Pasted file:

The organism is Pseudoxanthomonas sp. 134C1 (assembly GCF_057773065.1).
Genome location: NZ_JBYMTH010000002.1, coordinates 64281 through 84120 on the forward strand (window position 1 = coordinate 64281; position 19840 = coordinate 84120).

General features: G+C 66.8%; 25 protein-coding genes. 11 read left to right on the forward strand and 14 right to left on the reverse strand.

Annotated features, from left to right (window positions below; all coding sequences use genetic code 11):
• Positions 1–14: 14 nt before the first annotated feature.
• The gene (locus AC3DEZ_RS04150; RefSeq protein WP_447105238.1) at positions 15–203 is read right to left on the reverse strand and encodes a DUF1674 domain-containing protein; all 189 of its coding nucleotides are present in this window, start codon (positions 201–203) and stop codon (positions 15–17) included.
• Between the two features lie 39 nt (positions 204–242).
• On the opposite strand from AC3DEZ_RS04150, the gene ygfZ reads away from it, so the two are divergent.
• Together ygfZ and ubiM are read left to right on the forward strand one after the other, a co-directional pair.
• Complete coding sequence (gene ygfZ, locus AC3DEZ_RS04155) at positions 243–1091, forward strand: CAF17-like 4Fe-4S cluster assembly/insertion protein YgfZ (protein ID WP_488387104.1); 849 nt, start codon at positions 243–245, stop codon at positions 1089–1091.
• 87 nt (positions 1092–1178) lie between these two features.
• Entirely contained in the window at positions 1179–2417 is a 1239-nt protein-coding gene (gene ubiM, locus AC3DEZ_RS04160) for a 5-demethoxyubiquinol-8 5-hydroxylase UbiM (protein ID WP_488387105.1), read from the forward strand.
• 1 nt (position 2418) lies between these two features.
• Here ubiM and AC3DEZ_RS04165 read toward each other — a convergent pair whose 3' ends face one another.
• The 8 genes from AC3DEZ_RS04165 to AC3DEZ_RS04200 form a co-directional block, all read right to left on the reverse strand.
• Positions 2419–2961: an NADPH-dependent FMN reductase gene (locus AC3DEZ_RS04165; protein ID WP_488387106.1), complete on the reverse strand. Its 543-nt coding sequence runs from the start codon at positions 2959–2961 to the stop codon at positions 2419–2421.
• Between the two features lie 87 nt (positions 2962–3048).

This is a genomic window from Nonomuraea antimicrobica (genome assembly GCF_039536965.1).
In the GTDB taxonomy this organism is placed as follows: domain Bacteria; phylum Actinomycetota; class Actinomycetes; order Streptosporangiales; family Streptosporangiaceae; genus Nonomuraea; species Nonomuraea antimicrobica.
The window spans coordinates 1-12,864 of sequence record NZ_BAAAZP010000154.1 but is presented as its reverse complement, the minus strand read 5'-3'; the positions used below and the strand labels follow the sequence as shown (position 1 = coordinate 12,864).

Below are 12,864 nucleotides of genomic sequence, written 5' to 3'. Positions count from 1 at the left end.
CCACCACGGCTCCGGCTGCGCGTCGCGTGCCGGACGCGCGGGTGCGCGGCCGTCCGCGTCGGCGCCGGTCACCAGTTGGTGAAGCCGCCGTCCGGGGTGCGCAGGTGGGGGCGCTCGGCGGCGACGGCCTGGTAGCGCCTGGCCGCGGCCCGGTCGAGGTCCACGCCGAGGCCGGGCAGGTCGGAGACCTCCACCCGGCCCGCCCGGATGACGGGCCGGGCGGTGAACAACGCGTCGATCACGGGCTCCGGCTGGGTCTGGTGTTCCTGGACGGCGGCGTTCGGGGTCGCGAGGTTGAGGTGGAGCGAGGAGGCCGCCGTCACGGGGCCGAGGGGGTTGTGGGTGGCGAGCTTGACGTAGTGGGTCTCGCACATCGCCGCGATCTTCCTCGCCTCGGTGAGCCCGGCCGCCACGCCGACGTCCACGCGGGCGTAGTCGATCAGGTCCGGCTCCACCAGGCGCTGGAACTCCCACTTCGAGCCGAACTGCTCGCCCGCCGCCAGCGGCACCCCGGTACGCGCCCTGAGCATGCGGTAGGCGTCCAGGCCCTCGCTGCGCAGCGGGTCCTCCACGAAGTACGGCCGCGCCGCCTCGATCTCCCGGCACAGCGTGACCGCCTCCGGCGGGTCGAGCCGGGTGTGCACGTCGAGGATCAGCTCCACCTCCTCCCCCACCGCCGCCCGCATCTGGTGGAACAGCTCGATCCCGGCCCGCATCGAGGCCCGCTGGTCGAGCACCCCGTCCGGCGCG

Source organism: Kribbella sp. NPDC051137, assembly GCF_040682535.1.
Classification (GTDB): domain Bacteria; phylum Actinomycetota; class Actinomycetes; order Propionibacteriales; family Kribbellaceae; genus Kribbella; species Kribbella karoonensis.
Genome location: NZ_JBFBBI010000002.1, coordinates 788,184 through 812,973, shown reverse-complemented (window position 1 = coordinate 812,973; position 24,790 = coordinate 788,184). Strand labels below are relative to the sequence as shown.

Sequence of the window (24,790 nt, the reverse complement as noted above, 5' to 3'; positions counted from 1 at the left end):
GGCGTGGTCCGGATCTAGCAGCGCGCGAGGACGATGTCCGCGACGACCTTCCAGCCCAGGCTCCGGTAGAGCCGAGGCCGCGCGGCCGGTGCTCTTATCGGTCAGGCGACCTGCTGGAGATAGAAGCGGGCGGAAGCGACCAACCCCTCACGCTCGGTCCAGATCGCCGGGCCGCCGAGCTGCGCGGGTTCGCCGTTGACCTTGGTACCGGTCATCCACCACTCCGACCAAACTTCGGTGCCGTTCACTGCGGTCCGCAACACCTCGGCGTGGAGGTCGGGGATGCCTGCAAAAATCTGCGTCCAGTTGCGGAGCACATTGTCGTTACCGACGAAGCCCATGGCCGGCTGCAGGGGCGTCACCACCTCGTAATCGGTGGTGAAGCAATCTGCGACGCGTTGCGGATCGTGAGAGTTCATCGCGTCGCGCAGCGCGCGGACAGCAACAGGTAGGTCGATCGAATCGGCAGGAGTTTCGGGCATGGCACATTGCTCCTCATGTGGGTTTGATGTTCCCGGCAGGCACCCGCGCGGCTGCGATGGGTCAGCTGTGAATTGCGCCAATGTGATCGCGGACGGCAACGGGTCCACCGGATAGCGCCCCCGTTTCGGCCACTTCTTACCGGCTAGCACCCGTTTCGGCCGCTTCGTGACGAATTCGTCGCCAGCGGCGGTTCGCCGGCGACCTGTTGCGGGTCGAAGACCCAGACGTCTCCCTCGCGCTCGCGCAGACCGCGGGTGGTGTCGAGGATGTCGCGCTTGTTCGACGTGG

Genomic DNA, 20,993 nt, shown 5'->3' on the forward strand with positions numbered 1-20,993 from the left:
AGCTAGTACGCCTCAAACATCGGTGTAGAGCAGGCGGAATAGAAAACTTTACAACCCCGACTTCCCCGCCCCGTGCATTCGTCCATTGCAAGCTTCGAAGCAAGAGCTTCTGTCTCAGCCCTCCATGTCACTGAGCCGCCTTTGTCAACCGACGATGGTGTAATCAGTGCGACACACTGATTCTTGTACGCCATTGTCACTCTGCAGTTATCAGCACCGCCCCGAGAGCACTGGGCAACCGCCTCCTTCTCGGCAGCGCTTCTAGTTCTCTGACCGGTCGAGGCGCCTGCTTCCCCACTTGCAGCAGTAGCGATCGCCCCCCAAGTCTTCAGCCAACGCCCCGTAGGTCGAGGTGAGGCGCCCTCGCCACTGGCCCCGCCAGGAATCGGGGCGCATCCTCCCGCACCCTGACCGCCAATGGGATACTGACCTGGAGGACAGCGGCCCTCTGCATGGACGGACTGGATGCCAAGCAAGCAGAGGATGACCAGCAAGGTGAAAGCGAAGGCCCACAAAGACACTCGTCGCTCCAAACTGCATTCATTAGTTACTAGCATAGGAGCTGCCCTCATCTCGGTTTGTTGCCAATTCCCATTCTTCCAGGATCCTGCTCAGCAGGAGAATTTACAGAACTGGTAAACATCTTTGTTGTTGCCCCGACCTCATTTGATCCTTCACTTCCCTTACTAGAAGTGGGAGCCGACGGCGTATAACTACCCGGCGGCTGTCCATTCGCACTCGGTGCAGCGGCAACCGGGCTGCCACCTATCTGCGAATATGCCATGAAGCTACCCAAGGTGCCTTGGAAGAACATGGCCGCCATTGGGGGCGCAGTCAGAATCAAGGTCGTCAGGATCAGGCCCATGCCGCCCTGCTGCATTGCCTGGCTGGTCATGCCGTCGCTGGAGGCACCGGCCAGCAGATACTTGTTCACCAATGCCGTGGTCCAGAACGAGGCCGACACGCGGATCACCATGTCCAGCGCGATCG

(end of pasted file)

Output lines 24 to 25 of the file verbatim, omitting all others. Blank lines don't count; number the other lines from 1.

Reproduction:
Classification (GTDB): domain Bacteria; phylum Actinomycetota; class Actinomycetes; order Propionibacteriales; family Kribbellaceae; genus Kribbella; species Kribbella karoonensis.
Genome location: NZ_JBFBBI010000002.1, coordinates 788,184 through 812,973, shown reverse-complemented (window position 1 = coordinate 812,973; position 24,790 = coordinate 788,184). Strand labels below are relative to the sequence as shown.